dinsdag 26 mei 2015
The Maureens. The Maureens
The best song I know titled 'Maureen' is by Fountains of Wayne. A track that the band inexplicably kept for its left over album. Why inexplicable? Simply because it's its best song bar 'Survival car'. Whether The Maureens named itself after that fabulous powerpop song I can't tell. That the name caught my attention has already been explained on this blog.
The live show The Maureens gave in Q-Bus, Leiden (read here: http://wonomagazine.blogspot.nl/2015/04/the-maureens-live-q-bus-leiden-10-04.html) was such a success that I've bought the LP since and indeed: we have another Dutch band in search of the perfect pop song. It is a pleasure listening to The Maureens. Johan is dead, long live The Maureens.
Influences of every band that aimed to do so, come by in one form or another. The Beach Boys, The Everly Brothers, The Beatles, Big Star, The Jayhawks (although more live than on (this?) record), 60s hit bands, all the way up to Teenage Fanclub, The Posies and Fountains of Wayne itself. It all can be found on The Maureens and more like e.g. the slightly louder guitardriven power pop of Weezer.
The Maureens is a six piece band from Utrecht. The two front men, Hendrik-Jan de Wolff and Bas van de Looy, sing the stars out of heaven, as we say in NL. Their voices intertwine, jump in and out of the melody and do everything that makes singing, well, a joy to listen to. Sometimes there's a third or fourth voice, lifting every song up. The band's songs make the sun come out any time of day and night, summer or winter. A quality Fountains of Wayne lost somewhere after its third album. The Maureens have found that power laying by the wayside somewhere, somehow. All the notes and chords are in that exact place that make my mouth curl into a smile, wrinkles show up at the edges of my eyes; lifting my mood: The power of a great popsong. The Maureens have found that well and is dipping deep.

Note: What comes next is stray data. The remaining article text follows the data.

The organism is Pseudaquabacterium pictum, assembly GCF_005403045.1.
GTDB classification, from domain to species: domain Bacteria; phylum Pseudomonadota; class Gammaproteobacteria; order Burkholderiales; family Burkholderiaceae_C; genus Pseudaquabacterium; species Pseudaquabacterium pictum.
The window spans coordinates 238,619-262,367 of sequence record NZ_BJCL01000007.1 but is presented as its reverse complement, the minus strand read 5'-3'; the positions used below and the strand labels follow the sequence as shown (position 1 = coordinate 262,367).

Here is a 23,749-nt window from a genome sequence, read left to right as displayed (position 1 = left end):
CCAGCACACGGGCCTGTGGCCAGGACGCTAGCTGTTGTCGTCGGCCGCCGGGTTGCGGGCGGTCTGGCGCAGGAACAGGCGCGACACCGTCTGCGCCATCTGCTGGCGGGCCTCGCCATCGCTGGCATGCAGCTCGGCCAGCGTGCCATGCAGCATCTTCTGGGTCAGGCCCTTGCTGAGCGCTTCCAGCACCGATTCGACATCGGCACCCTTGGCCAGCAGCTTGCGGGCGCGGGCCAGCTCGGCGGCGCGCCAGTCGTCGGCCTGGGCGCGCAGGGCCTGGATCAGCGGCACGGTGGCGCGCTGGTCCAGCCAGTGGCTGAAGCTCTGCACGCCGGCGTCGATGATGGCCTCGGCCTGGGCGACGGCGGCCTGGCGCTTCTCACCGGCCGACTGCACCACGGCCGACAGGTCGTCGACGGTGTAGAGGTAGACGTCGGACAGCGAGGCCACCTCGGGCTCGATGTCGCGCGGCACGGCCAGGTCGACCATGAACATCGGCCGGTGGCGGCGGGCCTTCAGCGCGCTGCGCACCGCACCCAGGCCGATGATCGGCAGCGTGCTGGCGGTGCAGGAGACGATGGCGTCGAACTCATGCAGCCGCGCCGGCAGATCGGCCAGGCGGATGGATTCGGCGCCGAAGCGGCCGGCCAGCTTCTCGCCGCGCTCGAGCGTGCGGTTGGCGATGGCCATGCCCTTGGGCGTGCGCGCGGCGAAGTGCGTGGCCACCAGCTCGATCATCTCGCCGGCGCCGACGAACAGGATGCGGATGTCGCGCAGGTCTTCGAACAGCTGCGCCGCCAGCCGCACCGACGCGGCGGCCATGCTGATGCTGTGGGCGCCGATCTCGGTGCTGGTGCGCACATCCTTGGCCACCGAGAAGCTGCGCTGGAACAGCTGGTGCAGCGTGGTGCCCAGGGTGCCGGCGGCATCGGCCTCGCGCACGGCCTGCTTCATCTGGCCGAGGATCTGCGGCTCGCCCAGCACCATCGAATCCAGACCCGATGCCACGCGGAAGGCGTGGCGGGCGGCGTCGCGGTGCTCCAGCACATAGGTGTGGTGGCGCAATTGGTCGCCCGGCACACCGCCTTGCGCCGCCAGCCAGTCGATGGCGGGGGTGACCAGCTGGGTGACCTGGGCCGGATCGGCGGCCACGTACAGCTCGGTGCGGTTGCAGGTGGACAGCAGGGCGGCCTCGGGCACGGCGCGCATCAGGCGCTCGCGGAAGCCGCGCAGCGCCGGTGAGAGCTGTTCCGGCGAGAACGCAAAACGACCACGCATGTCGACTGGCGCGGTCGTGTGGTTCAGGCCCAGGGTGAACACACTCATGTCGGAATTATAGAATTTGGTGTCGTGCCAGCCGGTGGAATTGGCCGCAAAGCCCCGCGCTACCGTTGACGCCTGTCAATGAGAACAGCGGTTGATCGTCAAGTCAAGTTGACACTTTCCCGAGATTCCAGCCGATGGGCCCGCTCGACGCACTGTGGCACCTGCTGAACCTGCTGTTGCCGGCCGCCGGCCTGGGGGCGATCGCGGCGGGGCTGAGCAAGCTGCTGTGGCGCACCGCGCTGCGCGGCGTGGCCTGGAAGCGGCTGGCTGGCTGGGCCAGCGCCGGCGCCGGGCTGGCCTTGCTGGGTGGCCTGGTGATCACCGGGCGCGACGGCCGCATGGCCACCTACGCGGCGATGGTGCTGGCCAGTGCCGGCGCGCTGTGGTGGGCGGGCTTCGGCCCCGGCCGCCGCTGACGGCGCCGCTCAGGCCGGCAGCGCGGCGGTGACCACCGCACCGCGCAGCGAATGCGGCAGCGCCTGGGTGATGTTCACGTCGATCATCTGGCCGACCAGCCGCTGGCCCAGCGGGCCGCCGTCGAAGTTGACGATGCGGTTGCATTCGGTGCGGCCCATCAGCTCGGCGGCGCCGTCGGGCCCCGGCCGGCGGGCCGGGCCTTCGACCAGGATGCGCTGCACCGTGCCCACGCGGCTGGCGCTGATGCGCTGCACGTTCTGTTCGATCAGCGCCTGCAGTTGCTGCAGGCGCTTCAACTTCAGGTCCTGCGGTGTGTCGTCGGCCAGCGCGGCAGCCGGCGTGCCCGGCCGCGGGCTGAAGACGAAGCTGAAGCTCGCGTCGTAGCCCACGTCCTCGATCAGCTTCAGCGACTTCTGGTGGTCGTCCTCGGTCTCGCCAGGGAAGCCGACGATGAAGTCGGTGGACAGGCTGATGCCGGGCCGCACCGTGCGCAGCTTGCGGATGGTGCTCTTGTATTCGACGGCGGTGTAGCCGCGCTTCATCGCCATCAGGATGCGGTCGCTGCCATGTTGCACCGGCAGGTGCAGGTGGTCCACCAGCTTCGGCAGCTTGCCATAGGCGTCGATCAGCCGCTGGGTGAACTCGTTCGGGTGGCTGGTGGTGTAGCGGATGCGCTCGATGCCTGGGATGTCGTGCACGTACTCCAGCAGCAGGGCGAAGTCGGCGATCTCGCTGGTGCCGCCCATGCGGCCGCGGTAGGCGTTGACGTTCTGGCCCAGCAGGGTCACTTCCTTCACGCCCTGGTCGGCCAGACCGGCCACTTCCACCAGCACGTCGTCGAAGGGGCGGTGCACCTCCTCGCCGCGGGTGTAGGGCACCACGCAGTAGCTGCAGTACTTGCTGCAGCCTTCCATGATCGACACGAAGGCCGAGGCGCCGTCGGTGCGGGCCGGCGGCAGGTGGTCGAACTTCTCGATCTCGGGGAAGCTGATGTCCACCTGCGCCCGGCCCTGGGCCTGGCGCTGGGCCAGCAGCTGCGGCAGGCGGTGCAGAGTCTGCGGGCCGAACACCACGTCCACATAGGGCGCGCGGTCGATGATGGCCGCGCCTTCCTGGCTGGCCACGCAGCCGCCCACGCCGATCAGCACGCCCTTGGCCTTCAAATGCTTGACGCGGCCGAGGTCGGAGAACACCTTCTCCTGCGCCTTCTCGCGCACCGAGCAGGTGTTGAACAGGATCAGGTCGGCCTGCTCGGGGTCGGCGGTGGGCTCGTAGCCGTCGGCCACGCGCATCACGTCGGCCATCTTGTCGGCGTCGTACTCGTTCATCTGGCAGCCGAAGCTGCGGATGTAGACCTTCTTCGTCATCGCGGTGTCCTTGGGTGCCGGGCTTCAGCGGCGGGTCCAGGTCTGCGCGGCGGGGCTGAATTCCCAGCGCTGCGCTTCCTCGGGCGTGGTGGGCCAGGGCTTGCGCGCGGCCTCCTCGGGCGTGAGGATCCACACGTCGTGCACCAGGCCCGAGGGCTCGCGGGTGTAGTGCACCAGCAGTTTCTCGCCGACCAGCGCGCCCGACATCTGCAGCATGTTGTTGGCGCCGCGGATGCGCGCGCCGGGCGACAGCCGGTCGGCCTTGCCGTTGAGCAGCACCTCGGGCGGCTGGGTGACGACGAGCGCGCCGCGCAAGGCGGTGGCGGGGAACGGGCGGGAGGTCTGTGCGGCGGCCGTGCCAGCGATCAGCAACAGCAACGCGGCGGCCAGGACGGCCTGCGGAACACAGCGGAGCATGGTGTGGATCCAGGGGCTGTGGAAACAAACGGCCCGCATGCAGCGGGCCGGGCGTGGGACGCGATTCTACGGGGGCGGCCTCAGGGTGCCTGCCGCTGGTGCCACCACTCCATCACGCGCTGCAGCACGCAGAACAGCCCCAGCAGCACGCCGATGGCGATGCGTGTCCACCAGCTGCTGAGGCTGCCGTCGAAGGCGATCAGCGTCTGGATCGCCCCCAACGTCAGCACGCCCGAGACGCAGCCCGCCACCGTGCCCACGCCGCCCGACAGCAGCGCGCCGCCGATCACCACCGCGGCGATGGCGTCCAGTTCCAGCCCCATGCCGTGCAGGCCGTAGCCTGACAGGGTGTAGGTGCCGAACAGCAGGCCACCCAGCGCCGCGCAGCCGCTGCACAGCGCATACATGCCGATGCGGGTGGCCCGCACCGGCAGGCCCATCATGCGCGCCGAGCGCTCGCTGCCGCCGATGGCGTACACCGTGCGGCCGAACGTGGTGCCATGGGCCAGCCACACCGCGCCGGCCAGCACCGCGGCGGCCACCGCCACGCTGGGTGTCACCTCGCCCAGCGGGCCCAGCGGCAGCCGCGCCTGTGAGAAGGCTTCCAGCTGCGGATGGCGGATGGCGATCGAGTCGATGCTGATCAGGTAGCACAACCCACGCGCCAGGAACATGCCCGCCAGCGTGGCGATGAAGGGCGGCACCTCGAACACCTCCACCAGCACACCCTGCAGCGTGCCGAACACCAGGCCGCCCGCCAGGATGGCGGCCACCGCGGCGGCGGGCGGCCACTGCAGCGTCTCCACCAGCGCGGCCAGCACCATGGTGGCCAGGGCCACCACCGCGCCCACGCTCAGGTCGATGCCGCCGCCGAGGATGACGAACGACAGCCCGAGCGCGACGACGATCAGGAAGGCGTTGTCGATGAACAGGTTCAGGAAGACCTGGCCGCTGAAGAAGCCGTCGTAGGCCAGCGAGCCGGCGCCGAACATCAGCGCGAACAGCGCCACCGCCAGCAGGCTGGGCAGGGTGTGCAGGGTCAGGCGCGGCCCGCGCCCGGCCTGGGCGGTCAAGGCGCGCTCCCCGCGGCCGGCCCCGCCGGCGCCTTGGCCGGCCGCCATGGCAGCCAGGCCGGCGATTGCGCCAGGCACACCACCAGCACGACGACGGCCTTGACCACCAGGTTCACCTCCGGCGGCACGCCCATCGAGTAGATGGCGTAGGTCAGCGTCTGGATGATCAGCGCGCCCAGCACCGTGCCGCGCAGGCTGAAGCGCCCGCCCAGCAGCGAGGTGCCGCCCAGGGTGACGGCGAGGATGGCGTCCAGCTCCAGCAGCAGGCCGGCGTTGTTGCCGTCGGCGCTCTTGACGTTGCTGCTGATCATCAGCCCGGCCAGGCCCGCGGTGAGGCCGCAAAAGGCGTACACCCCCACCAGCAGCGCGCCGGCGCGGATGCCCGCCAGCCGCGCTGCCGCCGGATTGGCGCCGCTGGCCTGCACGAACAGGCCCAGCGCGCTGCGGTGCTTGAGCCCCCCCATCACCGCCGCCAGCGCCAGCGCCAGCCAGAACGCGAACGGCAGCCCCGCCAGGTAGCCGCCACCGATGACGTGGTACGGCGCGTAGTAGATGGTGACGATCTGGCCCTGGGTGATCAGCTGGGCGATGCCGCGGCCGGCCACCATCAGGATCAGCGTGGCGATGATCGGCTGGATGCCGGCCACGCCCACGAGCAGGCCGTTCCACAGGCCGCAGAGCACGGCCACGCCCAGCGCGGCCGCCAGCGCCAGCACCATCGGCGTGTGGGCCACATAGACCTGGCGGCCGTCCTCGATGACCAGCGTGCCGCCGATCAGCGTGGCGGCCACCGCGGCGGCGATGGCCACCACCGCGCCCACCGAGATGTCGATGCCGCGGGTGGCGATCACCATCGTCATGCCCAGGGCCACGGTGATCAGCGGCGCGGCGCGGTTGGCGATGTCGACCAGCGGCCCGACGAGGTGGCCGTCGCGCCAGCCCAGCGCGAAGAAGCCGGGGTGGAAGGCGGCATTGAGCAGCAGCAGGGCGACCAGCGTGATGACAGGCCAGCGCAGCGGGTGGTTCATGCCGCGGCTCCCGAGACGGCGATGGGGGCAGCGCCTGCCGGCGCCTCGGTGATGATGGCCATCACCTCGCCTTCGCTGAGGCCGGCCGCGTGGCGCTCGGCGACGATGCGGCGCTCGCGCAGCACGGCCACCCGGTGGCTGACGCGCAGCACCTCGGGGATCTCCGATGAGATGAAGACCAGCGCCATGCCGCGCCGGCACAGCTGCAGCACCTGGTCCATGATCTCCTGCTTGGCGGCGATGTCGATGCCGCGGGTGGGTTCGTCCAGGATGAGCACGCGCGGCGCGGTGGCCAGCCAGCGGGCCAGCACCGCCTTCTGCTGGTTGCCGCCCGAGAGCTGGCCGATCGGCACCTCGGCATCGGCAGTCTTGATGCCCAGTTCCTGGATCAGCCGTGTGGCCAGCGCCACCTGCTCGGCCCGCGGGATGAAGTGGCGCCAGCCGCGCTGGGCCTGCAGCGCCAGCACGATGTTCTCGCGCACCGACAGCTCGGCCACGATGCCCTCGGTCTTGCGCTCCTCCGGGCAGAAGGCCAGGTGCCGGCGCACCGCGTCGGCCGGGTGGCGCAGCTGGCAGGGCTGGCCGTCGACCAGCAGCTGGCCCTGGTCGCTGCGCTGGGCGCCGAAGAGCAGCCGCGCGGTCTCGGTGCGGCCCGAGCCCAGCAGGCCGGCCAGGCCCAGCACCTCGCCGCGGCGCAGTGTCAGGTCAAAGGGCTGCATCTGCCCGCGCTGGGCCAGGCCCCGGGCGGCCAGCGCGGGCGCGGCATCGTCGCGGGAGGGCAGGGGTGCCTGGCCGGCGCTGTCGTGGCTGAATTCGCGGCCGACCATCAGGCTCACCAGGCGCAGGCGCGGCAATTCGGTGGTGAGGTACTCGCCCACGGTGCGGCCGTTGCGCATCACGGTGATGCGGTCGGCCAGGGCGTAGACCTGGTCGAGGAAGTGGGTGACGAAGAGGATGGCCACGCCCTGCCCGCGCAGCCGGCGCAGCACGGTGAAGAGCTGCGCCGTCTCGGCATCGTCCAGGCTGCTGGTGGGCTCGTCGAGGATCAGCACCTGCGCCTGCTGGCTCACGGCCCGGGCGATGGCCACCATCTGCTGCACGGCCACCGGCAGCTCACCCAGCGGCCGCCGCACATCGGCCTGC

The album is already a few years old. That has not kept me from writing. A new discovery well worth writing on. The LP is spinning away regularly on my record player. The Maureens starts with an instrumental song 'Zuma Beach'. A bit of a strange choice for a band focusing on melodies so much. It sets the tone of the album though. The same rays of light shine through as in the vocal songs. This is the great quality of the songs on The Maureens: They make me feel incredibly good.
'Brother' and 'Early June' have this quality, where everything seems to come together in the latter. An indie guitar riff and solo. The Johan like verses and the total über pop of the chorus. The warm organ that encapsulates everything going on.
Not all songs on The Maureens have the quality of 'Early June', but the ground rules of this song can be found in all the songs on the album. The band does not rest before the inner secrets of its composition is explored, dissected and rebuilt with all the melodies, harmonies and surprising additions in place. Hours of practice and bouncing ideas around will have gone into most of the songs., which did not make them lose their freshness. They still sound as fresh as the morning dew on the spring grass with the early morning sun shining down on it. The promise of a beautiful spring day.
Influences from the 60s are all over the place, in combination with the powerpop that is in vogue since the 90s. The vocals can be as laden as that of bands like The Flower Pot Men or The Herd, in combination with ooh and aahs that all bands from The Monkees to The Beatles could come up with. The guitars are quite modern in sound and approach, the keyboards take us back in time. Listen to 'Desert song' and all will become clear. The Maureens is a very irresistible record.
You can listen to 'Early June' here:
or the newby 'Heartbreak':
Or buy at Bol.com